If You Can Predict It, You Can Plan for It: Supercomputing and AI Can Help Us Get Years Ahead of Extreme Weather

What if we could predict the weather with extreme accuracy and precision? The Malaysian Meteorological Department and ClimEx are doing just that. Armed with enormous amounts of data and Lenovo supercomputers, the organizations are able to pinpoint when and where extreme weather events will strike, allowing municipalities to better prepare for what the future holds.

When it comes to climate change, every second counts. In 2018, the world’s leading climate scientists warned that we had only 12 years to avoid disastrous climate change impacts. Any global warming increase beyond 1.5 degrees Celsius, the special report said, would significantly worsen the risk of extreme weather events, including floods, droughts and hurricanes.

But with global warming already a formidable presence, how can we know what to expect tomorrow? Next year? The next ten years? The next few decades? The logic runs something like this: If we can predict it, we can plan for it, and then be able to prevent loss of life and damage to property.

Predicting extreme weather events, which is nothing like predicting the daily weather, relies on the power of supercomputing. Using this advanced technology provides the power to predict the possibility of extreme weather havoc, hundreds, even thousands of days in advance.

Two organizations in particular have turned to Lenovo for their supercomputing needs: the Malaysian Meteorological Department (MMD) and the Climate Change and Hydrological Extremes Project (ClimEx). Both sought to do what once seemed impossible: predict the weather at a highly accurate, detailed level.

MMD serves as the country’s national weather service. Before Lenovo stepped in, MMD was delivering three-day weather forecasts at 3-kilometer resolution.

“Not only did we want to increase the range of our in-depth weather forecasts to a week, we also wanted to improve the resolution of our models to give more accurate results,” said Dr. Wan Azli B Wan Hassan, Deputy Director General (Strategic & Technical) at MMD.

WRF-GFS weather forecasting map

To obtain the resolution and predictive capabilities necessary, MMD needed a 27-fold increase in computing performance. They needed a new supercomputing cluster.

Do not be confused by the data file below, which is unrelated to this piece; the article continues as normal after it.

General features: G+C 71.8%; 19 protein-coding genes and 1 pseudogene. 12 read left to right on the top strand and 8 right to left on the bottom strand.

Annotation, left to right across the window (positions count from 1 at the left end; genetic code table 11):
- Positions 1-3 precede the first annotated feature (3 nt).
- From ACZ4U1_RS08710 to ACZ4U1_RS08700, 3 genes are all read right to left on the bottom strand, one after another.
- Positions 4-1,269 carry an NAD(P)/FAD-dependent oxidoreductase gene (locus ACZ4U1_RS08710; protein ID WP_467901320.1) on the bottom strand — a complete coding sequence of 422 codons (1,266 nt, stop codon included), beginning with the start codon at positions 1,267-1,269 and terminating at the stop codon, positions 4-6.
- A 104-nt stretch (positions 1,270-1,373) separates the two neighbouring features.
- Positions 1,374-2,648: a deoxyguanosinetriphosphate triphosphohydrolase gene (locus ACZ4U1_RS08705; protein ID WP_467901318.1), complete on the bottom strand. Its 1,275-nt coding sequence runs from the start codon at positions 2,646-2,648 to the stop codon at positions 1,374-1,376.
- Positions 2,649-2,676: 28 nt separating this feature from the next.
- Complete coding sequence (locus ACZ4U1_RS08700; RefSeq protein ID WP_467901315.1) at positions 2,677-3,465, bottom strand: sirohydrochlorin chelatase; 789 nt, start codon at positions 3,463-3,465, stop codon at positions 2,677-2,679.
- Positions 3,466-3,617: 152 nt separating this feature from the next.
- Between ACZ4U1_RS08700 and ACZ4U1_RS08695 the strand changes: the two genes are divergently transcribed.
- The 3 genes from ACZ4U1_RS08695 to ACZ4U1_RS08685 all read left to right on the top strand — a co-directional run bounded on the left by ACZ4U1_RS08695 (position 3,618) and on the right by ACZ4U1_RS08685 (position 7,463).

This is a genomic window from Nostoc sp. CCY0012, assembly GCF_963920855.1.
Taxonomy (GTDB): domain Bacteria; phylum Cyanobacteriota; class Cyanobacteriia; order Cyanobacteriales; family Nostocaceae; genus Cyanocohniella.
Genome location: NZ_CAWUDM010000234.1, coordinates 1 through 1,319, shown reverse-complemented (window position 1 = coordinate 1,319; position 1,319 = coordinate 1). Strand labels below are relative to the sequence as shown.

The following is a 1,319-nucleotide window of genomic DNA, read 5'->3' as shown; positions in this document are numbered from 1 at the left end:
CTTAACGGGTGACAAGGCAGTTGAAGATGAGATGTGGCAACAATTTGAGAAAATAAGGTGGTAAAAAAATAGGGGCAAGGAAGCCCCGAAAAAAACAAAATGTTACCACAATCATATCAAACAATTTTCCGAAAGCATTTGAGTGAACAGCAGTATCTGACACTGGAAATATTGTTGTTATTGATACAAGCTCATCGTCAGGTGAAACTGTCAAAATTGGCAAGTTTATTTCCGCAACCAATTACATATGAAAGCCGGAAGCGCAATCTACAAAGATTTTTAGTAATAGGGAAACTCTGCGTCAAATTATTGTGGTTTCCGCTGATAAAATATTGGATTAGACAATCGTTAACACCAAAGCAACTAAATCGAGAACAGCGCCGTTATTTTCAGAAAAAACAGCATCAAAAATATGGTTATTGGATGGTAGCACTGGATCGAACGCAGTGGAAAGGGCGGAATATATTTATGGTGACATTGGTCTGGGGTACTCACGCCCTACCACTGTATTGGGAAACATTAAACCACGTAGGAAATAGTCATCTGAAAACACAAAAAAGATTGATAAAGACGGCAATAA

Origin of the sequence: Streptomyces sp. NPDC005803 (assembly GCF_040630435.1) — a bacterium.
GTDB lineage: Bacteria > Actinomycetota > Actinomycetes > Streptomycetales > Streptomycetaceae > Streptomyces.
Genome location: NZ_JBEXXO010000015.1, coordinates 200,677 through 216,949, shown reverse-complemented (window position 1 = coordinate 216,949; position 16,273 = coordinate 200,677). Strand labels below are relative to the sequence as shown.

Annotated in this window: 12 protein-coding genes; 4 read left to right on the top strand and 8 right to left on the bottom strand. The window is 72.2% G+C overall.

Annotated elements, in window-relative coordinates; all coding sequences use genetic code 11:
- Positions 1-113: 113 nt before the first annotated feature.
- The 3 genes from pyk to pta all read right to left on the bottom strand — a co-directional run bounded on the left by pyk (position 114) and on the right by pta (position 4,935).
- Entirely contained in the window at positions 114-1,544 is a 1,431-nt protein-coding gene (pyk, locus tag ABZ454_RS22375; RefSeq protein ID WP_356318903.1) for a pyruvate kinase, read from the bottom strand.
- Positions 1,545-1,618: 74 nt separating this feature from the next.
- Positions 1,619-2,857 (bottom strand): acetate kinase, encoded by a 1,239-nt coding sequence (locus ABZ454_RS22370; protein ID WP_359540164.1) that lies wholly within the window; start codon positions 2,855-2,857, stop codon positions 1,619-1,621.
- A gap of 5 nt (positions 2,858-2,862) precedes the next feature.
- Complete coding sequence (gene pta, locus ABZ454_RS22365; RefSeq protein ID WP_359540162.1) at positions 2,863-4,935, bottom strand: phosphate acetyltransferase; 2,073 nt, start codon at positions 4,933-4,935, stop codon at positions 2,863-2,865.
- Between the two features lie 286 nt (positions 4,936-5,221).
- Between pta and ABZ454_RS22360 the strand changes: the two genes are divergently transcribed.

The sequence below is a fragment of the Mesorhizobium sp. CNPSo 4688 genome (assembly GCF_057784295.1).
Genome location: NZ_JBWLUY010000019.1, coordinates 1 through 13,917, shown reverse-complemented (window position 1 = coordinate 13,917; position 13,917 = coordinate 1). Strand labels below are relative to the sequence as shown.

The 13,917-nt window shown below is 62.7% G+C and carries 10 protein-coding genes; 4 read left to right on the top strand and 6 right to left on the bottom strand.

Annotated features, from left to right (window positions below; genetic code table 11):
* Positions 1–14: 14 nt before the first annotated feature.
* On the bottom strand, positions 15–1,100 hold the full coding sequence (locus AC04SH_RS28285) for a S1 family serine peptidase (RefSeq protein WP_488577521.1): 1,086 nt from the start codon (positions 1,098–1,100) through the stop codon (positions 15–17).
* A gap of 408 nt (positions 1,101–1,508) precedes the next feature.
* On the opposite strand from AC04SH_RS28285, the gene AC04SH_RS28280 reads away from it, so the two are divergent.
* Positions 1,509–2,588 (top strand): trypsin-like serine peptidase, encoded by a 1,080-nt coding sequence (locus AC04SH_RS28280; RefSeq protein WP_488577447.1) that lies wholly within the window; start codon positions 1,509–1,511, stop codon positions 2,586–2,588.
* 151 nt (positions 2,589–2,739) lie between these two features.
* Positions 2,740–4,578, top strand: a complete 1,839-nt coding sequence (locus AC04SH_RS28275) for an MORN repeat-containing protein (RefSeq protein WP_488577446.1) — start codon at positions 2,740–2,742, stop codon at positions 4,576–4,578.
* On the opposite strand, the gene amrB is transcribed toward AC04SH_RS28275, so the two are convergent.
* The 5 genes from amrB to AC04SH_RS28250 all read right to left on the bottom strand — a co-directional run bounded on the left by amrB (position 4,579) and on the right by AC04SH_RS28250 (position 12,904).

Using a Lenovo High Performance Computing (HPC) system with water cool technology, MMD was able to triple its resolution to 1km and run models for a seven-day forecast, rather than a three-day forecast.

“The difference compared to our old HPC system is remarkable,” said Hassan. “Performance levels are so much higher, enabling us to generate longer-range, more detailed forecasts than was previously possible.”

Public and government-affiliated agencies rely on MMD’s meteorological data to serve their constituents in a variety of ways, from irrigation and drainage planning to disaster response. And with its newfound ability to issue seven-day, 1-kilometer resolution weather forecasts, MMD can better warn the public in the advent of oncoming extreme weather events.

Leibniz Rechen Zentrum building entrance and sign

The HPC innovation doesn’t stop there. ClimEx, a collaboration between German and Canadian supercomputing facilities, universities and water agencies seeks to synthesize meteorological research with water management practices. The project creates meteorological simulations on powerful Lenovo supercomputers at the LRZ supercomputing center.

By harnessing the power of their vast supercomputing resources, the research team at LRZ was able to create meteorological projections of unprecedented detail and accuracy. After running around 50 simulations for Bavaria and Quebec, for example, researchers gained a total of 7,500 years of climate data per location.

Lenovo servers side-to-side, running complex calculations

The simulations run on LRZ’s supercomputers are much more advanced than the rudimentary graphics projected during a normal weather report. The ClimEx models allow scientists to predict the timing and path of weather events with greater speed and accuracy, largely due to the simulation’s high spatial resolution and its ability to analyze thousands of data points at one time. With these projections in-hand, municipalities can better prepare — halting construction in some areas or building flood walls in others, sometimes years before the event will occur.

The clock is ticking on climate change, but with the help of supercomputing, researchers are gaining ever more insight into the phenomena of extreme weather events. Afterall, only if we see it coming, can we more fully prepare.


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